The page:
This section is from the book "The Gardener V1", by William Thomson. Also available from Amazon: The New Organic Grower: A Master's Manual of Tools and Techniques for the Home and Market Gardener.
It may appear out of place to call attention to a process which has been in practical operation ever since Grape cultivation was attempted. Grape thinning, though not requiring great muscular exertions, is work that requires much mental calculation, as bearing a direct influence on the ultimate perfection of produce. Large vigorous buuches may be produced, the finest flavour, colour, etc, gained, that nature and art combined are capable of accomplishing; yet where is the symmetrical beauty so desirable, and absolutely necessary, to approach an ideal in Grape-growing when all the rules of right thinning are flagrantly violated? What is more unsightly than the result thereof on our exhibition tables: those lank and disordered masses of Grapes, which, if thinned with a judicious application of forethought, would have formed praiseworthy, handsome, proportionate bunches? The bare shanks and loose form of such are rendered still more obviously defective when associated and contrasted with one of those rigid examples whose crowded berries are so offensively clustered together as to give the impression that the principal aim is an individual test of skins.
The most essential requirement, and a sure guide against such extremes, is a thorough knowledge of the one size that different varieties of Grapes attain. Varieties with short foot-stalks, of which the Black Alicante is the type, require most thinning, while such as Hamburgs, and those with longer foot-stalks, are not so liable to become compressed, though they may appear a little crowded at first. As swelling proceeds they are pressed upwards, and one berry makes room for another. When set, and before ever thinning is attempted, each bunch should be firmly syringed with clean tepid water, allowing them to become quite dry again before thinning is begun. This syringing removes all decayed blooms, unfertilised berries, and other adhesive matter, more perfectly and quicker than the scissors or any other appliance, and not only accelerates and renders more easy the thinning of all varieties, but Muscats and other shy-setting kinds can often be sufficiently cleaned in this manner, so that no more thinning is required.
Where a large houseful has to be thinned with little means of accomplishing it quickly, thinning should start immediately they are set, selecting the thickest set bunches, and relieving them of all that is likely soon to obstruct the swelling of the permanent berries. Gone over in this way as a preliminary thinning, the second and final thinning should be very carefully performed, taking out the smallest berries, and leaving all as equal in size as possible. No bunch should ever be allowed to get so crowded before thinning that the scissors cannot be conveniently inserted without being in danger of piercing the berries: those so punctured sometimes do not show their blemishes until swelling is well advanced, when they have to be cut out with the hazard of spoiling the symmetry of the entire bunch. With the exception of Lady Downes, no allowance should ever be made for thinning out a few berries if too thick just before they are fully swelled. Large blanks are thus formed which are rarely nicely filled up again. Lady Downes should be left rather thick until after the stoning, that a reserve may replace those which generally decay through scalding at this critical period. Rust on Grapes is said to be caused by contact with the hands, hair, etc, while thinning.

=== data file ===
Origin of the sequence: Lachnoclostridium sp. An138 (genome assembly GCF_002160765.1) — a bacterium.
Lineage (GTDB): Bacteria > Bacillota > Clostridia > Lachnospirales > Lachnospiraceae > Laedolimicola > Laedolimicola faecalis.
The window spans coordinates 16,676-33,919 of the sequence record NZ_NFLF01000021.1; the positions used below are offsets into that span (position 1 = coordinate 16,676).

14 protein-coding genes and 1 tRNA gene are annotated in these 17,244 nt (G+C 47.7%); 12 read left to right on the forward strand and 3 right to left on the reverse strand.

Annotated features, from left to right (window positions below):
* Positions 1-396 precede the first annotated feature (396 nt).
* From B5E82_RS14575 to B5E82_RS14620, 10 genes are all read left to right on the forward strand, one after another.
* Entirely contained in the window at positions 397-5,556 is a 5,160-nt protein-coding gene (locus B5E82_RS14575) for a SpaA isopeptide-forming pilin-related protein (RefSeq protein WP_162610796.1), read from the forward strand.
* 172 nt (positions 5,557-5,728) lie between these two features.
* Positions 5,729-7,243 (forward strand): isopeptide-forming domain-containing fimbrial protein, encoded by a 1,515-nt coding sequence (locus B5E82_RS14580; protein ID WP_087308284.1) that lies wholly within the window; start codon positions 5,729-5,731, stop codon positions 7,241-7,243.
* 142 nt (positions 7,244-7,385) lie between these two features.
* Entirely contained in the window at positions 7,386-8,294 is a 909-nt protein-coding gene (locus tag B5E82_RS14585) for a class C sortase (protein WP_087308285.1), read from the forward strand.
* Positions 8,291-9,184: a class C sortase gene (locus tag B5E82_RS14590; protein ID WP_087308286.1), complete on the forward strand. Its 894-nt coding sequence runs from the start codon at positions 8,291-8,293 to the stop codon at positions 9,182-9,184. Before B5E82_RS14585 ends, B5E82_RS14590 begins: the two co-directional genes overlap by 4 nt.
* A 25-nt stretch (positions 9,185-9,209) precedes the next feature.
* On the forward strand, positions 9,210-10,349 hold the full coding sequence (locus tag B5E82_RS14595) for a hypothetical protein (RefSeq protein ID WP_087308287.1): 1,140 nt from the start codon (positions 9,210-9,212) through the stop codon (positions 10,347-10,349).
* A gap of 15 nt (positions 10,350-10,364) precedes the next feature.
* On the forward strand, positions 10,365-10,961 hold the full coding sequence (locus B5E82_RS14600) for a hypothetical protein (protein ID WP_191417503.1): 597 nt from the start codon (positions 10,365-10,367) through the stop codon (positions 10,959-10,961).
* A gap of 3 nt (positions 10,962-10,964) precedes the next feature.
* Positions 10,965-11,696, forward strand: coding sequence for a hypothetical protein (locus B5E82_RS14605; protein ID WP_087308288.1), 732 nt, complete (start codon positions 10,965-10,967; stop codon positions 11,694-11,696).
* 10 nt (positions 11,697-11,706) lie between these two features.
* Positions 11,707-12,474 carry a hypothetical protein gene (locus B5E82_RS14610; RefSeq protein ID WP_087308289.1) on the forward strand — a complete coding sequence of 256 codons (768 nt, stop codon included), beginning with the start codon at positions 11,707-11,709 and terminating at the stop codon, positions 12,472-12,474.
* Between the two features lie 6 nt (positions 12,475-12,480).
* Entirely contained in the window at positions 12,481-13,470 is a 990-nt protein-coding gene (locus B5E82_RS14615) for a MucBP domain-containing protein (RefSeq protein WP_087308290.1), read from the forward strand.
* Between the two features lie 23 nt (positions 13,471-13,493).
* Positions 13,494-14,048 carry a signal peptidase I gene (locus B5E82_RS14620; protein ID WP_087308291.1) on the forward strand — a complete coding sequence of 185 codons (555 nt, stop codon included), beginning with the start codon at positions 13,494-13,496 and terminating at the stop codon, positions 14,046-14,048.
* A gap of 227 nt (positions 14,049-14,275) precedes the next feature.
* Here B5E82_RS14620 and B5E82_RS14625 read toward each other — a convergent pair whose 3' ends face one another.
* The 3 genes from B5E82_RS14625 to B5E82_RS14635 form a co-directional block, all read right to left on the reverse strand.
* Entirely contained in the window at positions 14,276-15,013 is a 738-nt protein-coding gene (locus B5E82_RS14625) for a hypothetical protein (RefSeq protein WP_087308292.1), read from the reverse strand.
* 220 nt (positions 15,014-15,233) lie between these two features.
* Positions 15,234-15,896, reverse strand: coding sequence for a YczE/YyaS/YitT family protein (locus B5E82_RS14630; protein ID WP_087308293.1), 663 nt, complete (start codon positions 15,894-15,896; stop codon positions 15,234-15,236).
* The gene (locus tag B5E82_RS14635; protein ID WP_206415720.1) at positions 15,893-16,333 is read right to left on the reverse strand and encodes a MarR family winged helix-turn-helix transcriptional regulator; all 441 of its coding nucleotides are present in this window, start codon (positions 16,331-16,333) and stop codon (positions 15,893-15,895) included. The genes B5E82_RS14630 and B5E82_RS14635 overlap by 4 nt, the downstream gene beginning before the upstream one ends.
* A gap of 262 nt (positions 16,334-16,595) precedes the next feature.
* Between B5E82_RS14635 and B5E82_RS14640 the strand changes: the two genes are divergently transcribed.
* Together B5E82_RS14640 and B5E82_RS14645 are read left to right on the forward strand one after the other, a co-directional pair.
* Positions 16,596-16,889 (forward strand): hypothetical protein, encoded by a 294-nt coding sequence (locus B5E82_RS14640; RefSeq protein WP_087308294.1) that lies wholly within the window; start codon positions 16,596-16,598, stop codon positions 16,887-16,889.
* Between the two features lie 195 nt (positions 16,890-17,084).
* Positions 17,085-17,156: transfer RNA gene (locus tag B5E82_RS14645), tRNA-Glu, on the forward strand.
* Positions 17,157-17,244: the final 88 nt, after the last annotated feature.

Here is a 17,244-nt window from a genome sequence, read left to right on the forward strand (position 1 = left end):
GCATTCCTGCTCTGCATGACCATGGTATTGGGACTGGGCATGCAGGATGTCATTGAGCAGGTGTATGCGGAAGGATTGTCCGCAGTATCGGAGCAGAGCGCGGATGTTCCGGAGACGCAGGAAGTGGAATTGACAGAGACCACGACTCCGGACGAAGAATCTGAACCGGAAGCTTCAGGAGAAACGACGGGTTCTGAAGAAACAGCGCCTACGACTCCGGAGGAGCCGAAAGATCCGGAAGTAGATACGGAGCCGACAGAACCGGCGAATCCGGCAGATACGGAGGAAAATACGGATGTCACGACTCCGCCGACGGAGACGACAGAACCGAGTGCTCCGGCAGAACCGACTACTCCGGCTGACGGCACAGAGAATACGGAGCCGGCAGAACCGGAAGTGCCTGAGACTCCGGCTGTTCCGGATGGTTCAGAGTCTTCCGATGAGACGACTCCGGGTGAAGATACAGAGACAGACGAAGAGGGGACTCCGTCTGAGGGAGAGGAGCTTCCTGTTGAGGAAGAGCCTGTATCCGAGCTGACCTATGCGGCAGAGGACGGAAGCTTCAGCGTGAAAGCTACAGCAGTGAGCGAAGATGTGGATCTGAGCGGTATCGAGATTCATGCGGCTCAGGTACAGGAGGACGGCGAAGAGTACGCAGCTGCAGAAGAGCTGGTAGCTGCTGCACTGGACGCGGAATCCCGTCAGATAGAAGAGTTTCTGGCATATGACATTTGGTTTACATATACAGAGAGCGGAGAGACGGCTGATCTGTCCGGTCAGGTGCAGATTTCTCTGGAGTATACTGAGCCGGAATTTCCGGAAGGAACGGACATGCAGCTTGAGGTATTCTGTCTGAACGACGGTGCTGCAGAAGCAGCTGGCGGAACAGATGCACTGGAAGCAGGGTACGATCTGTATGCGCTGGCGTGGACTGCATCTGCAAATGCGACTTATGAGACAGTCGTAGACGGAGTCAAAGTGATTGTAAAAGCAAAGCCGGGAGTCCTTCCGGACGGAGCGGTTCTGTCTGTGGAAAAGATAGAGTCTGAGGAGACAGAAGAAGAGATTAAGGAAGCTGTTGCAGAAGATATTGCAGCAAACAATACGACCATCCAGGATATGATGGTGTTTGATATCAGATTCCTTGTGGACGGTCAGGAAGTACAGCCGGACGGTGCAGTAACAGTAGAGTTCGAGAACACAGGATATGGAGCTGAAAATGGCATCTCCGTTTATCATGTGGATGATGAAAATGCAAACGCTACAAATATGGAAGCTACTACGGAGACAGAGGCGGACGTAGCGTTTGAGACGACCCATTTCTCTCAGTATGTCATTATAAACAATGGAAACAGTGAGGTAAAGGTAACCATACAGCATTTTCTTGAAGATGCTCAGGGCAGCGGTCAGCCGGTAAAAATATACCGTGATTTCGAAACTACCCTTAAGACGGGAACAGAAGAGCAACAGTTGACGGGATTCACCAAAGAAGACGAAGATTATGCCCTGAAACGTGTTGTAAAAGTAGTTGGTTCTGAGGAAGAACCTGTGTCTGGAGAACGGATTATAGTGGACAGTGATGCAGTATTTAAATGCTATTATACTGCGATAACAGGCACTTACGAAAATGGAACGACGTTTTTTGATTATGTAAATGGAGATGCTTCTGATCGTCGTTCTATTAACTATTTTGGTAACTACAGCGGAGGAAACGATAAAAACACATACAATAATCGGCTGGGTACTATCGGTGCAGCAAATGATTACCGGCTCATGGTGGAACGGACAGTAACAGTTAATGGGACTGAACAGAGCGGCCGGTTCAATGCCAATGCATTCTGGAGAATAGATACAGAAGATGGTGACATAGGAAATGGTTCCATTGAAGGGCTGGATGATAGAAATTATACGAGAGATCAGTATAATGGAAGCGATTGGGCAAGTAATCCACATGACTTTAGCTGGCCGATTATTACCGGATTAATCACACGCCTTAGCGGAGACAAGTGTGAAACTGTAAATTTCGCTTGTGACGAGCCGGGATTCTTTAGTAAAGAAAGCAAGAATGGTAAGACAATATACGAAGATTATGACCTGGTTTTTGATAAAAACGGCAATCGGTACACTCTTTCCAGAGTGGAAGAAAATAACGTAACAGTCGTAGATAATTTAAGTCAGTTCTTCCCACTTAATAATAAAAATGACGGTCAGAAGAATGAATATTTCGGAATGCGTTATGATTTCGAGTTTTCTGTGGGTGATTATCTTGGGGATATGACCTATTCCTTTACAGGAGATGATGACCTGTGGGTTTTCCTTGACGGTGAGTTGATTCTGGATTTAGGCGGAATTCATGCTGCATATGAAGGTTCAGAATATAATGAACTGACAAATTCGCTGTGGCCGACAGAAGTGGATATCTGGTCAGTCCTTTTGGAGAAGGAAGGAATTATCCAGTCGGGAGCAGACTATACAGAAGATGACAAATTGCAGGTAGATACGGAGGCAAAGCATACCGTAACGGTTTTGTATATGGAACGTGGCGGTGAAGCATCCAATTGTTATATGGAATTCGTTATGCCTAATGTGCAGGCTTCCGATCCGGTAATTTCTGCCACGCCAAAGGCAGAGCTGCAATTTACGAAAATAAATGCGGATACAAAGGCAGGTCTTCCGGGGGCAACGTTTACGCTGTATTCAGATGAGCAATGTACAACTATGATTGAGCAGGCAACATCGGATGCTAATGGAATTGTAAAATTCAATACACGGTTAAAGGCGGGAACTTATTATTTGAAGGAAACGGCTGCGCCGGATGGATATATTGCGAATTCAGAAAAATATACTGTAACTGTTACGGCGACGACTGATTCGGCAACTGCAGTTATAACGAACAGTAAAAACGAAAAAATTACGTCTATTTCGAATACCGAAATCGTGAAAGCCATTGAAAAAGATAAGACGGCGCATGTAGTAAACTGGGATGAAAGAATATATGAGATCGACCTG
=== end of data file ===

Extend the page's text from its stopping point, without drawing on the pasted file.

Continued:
This, I think, is not correct. Such friction is, however, not conducive to their appearance. Grapes brushed even while thus small in size bear traces of tarnished bloom at last. A good way of steadying the bunch or supporting the shoulder while thinning, is to use a small forked piece of wood in the form of the letter Y, which can be easily slipped in between the berries without touching them with the hand, or in any way tampering with their bloom. To prevent the berries from falling to the ground and mixing with the soil when thinning, a circular wire 18 inches in diameter is covered with a piece of canvas in a scoop form tapering to a point, four cords are attached to the wire at equal distances, knotted together at whatever length is desired, and united to a hook to suspend it from the trellis, so as to come underneath the bunch and receive all the thinnings. J. M.